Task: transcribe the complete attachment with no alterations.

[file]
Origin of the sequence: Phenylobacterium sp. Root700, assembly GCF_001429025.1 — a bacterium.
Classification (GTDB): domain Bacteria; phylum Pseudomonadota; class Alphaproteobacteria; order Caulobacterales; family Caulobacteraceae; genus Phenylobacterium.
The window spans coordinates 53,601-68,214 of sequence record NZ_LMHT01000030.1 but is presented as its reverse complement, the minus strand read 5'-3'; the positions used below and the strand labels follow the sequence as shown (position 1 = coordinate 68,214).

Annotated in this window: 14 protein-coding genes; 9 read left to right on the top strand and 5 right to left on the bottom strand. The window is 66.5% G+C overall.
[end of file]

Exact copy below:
Origin of the sequence: Phenylobacterium sp. Root700, assembly GCF_001429025.1 — a bacterium.
Classification (GTDB): domain Bacteria; phylum Pseudomonadota; class Alphaproteobacteria; order Caulobacterales; family Caulobacteraceae; genus Phenylobacterium.
The window spans coordinates 53,601-68,214 of sequence record NZ_LMHT01000030.1 but is presented as its reverse complement, the minus strand read 5'-3'; the positions used below and the strand labels follow the sequence as shown (position 1 = coordinate 68,214).

Annotated in this window: 14 protein-coding genes; 9 read left to right on the top strand and 5 right to left on the bottom strand. The window is 66.5% G+C overall.